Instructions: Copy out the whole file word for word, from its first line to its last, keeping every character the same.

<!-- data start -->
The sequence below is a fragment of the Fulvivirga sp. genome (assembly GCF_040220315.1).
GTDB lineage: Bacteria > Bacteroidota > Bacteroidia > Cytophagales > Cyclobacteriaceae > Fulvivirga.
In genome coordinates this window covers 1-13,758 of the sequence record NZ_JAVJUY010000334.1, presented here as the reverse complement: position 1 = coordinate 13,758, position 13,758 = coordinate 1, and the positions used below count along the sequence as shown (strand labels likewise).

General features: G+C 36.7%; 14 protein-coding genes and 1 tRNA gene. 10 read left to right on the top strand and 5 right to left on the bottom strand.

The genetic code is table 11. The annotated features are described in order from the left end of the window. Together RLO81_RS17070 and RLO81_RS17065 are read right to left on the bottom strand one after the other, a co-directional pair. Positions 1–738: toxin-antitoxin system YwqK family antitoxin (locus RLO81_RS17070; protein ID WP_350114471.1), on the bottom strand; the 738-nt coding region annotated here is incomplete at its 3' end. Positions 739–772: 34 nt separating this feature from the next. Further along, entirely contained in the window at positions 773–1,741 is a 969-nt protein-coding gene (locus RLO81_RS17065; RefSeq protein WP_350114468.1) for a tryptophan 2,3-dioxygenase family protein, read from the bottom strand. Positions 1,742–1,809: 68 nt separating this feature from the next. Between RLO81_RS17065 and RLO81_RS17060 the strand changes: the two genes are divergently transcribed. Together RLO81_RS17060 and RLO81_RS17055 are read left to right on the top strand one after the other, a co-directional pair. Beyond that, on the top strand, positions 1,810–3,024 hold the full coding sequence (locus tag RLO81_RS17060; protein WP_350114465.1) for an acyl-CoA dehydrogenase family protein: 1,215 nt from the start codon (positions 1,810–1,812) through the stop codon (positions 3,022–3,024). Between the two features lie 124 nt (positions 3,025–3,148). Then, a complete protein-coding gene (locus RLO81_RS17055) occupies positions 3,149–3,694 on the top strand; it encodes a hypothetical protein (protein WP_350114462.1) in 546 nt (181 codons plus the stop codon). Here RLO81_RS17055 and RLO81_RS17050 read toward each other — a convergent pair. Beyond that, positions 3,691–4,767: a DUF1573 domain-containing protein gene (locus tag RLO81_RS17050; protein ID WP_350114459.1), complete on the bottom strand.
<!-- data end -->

The sequence below is a fragment of the Fulvivirga sp. genome (assembly GCF_040220315.1).
GTDB lineage: Bacteria > Bacteroidota > Bacteroidia > Cytophagales > Cyclobacteriaceae > Fulvivirga.
In genome coordinates this window covers 1-13,758 of the sequence record NZ_JAVJUY010000334.1, presented here as the reverse complement: position 1 = coordinate 13,758, position 13,758 = coordinate 1, and the positions used below count along the sequence as shown (strand labels likewise).

General features: G+C 36.7%; 14 protein-coding genes and 1 tRNA gene. 10 read left to right on the top strand and 5 right to left on the bottom strand.

The genetic code is table 11. The annotated features are described in order from the left end of the window. Together RLO81_RS17070 and RLO81_RS17065 are read right to left on the bottom strand one after the other, a co-directional pair. Positions 1–738: toxin-antitoxin system YwqK family antitoxin (locus RLO81_RS17070; protein ID WP_350114471.1), on the bottom strand; the 738-nt coding region annotated here is incomplete at its 3' end. Positions 739–772: 34 nt separating this feature from the next. Further along, entirely contained in the window at positions 773–1,741 is a 969-nt protein-coding gene (locus RLO81_RS17065; RefSeq protein WP_350114468.1) for a tryptophan 2,3-dioxygenase family protein, read from the bottom strand. Positions 1,742–1,809: 68 nt separating this feature from the next. Between RLO81_RS17065 and RLO81_RS17060 the strand changes: the two genes are divergently transcribed. Together RLO81_RS17060 and RLO81_RS17055 are read left to right on the top strand one after the other, a co-directional pair. Beyond that, on the top strand, positions 1,810–3,024 hold the full coding sequence (locus tag RLO81_RS17060; protein WP_350114465.1) for an acyl-CoA dehydrogenase family protein: 1,215 nt from the start codon (positions 1,810–1,812) through the stop codon (positions 3,022–3,024). Between the two features lie 124 nt (positions 3,025–3,148). Then, a complete protein-coding gene (locus RLO81_RS17055) occupies positions 3,149–3,694 on the top strand; it encodes a hypothetical protein (protein WP_350114462.1) in 546 nt (181 codons plus the stop codon). Here RLO81_RS17055 and RLO81_RS17050 read toward each other — a convergent pair. Beyond that, positions 3,691–4,767: a DUF1573 domain-containing protein gene (locus tag RLO81_RS17050; protein ID WP_350114459.1), complete on the bottom strand.